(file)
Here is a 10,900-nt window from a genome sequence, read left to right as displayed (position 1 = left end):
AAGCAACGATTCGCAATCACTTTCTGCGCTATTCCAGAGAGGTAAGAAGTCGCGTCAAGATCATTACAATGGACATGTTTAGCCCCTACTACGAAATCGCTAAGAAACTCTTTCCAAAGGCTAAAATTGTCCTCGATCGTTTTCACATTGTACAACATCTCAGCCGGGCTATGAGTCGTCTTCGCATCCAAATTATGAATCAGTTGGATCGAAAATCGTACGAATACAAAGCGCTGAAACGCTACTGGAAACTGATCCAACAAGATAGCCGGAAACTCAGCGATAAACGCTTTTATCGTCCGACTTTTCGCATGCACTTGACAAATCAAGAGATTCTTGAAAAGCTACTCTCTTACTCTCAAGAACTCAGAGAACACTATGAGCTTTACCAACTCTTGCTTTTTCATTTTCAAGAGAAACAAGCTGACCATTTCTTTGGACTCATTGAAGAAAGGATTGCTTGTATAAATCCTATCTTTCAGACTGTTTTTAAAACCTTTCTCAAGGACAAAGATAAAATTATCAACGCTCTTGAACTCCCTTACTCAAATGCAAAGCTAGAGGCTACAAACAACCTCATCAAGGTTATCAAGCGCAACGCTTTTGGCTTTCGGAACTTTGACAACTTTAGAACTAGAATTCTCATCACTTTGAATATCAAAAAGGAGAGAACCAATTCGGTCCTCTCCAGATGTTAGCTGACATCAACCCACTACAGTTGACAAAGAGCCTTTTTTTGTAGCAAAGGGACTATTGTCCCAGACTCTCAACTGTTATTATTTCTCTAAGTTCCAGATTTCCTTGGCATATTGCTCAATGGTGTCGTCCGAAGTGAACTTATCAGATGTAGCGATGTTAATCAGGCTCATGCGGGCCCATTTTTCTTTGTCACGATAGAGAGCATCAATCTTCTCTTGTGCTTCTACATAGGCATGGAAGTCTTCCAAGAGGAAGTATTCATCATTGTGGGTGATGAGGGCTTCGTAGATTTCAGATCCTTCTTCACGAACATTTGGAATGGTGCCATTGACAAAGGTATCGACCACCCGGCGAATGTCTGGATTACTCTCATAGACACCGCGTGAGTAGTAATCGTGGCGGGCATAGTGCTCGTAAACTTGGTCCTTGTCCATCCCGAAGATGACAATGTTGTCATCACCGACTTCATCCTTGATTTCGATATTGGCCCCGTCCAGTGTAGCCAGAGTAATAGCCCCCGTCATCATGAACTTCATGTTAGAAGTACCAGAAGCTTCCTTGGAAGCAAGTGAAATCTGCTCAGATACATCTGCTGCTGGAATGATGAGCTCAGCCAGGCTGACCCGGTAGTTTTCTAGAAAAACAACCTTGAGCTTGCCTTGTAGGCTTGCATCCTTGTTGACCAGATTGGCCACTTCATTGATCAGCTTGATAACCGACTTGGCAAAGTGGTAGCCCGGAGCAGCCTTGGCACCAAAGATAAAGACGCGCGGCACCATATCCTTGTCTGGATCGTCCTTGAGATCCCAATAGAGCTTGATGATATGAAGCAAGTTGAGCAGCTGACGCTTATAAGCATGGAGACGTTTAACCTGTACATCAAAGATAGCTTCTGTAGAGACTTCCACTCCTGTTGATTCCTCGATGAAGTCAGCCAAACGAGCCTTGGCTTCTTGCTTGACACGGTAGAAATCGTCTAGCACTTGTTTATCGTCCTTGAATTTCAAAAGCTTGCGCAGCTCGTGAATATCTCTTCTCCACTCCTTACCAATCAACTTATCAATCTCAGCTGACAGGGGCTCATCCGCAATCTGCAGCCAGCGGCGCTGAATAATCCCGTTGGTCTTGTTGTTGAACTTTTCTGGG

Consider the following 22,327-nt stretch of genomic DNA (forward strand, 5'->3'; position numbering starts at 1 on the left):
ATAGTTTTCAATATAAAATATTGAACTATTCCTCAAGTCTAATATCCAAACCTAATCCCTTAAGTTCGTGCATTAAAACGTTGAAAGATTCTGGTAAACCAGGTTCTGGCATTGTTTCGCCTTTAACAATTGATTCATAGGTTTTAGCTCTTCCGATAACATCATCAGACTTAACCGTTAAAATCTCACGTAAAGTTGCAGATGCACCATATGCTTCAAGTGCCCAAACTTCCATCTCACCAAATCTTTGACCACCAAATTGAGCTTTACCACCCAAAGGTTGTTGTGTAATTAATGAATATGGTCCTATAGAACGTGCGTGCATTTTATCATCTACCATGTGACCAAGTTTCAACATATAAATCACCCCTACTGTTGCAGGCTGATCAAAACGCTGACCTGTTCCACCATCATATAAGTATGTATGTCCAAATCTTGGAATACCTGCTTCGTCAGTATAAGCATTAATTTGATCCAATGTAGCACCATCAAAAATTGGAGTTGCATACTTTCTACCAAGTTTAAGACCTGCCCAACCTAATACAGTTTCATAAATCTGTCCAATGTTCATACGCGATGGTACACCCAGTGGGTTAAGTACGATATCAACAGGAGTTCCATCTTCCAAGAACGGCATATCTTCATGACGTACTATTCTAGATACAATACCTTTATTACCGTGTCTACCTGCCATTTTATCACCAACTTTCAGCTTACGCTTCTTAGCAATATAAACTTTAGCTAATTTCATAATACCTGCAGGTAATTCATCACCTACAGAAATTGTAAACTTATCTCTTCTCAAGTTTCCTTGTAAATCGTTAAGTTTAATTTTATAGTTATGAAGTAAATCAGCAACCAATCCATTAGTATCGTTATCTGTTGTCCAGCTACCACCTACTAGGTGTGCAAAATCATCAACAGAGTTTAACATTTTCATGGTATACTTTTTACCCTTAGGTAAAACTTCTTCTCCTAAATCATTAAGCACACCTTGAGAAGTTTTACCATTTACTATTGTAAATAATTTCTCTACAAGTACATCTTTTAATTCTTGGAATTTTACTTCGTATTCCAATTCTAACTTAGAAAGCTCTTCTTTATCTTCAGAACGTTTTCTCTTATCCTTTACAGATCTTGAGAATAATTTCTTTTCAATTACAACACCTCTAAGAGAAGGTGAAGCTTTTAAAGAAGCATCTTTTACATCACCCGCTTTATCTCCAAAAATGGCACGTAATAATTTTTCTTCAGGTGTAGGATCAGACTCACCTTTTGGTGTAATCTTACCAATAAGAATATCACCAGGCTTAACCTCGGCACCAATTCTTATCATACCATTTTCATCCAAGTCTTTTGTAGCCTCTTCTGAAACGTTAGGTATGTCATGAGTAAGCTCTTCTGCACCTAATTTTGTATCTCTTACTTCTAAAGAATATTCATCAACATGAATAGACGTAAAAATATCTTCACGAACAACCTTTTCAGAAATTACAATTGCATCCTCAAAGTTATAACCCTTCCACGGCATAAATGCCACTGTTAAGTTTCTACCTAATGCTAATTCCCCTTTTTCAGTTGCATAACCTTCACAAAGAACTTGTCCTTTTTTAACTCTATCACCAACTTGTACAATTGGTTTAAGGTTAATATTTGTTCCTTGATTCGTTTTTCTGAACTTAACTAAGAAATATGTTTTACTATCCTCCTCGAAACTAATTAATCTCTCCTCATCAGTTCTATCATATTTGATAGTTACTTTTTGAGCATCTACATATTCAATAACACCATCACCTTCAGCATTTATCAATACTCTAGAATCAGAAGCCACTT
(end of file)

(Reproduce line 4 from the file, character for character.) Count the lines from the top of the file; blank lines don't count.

ATAGTTTTCAATATAAAATATTGAACTATTCCTCAAGTCTAATATCCAAACCTAATCCCTTAAGTTCGTGCATTAAAACGTTGAAAGATTCTGGTAAACCAGGTTCTGGCATTGTTTCGCCTTTAACAATTGATTCATAGGTTTTAGCTCTTCCGATAACATCATCAGACTTAACCGTTAAAATCTCACGTAAAGTTGCAGATGCACCATATGCTTCAAGTGCCCAAACTTCCATCTCACCAAATCTTTGACCACCAAATTGAGCTTTACCACCCAAAGGTTGTTGTGTAATTAATGAATATGGTCCTATAGAACGTGCGTGCATTTTATCATCTACCATGTGACCAAGTTTCAACATATAAATCACCCCTACTGTTGCAGGCTGATCAAAACGCTGACCTGTTCCACCATCATATAAGTATGTATGTCCAAATCTTGGAATACCTGCTTCGTCAGTATAAGCATTAATTTGATCCAATGTAGCACCATCAAAAATTGGAGTTGCATACTTTCTACCAAGTTTAAGACCTGCCCAACCTAATACAGTTTCATAAATCTGTCCAATGTTCATACGCGATGGTACACCCAGTGGGTTAAGTACGATATCAACAGGAGTTCCATCTTCCAAGAACGGCATATCTTCATGACGTACTATTCTAGATACAATACCTTTATTACCGTGTCTACCTGCCATTTTATCACCAACTTTCAGCTTACGCTTCTTAGCAATATAAACTTTAGCTAATTTCATAATACCTGCAGGTAATTCATCACCTACAGAAATTGTAAACTTATCTCTTCTCAAGTTTCCTTGTAAATCGTTAAGTTTAATTTTATAGTTATGAAGTAAATCAGCAACCAATCCATTAGTATCGTTATCTGTTGTCCAGCTACCACCTACTAGGTGTGCAAAATCATCAACAGAGTTTAACATTTTCATGGTATACTTTTTACCCTTAGGTAAAACTTCTTCTCCTAAATCATTAAGCACACCTTGAGAAGTTTTACCATTTACTATTGTAAATAATTTCTCTACAAGTACATCTTTTAATTCTTGGAATTTTACTTCGTATTCCAATTCTAACTTAGAAAGCTCTTCTTTATCTTCAGAACGTTTTCTCTTATCCTTTACAGATCTTGAGAATAATTTCTTTTCAATTACAACACCTCTAAGAGAAGGTGAAGCTTTTAAAGAAGCATCTTTTACATCACCCGCTTTATCTCCAAAAATGGCACGTAATAATTTTTCTTCAGGTGTAGGATCAGACTCACCTTTTGGTGTAATCTTACCAATAAGAATATCACCAGGCTTAACCTCGGCACCAATTCTTATCATACCATTTTCATCCAAGTCTTTTGTAGCCTCTTCTGAAACGTTAGGTATGTCATGAGTAAGCTCTTCTGCACCTAATTTTGTATCTCTTACTTCTAAAGAATATTCATCAACATGAATAGACGTAAAAATATCTTCACGAACAACCTTTTCAGAAATTACAATTGCATCCTCAAAGTTATAACCCTTCCACGGCATAAATGCCACTGTTAAGTTTCTACCTAATGCTAATTCCCCTTTTTCAGTTGCATAACCTTCACAAAGAACTTGTCCTTTTTTAACTCTATCACCAACTTGTACAATTGGTTTAAGGTTAATATTTGTTCCTTGATTCGTTTTTCTGAACTTAACTAAGAAATATGTTTTACTATCCTCCTCGAAACTAATTAATCTCTCCTCATCAGTTCTATCATATTTGATAGTTACTTTTTGAGCATCTACATATTCAATAACACCATCACCTTCAGCATTTATCAATACTCTAGAATCAGAAGCCACTT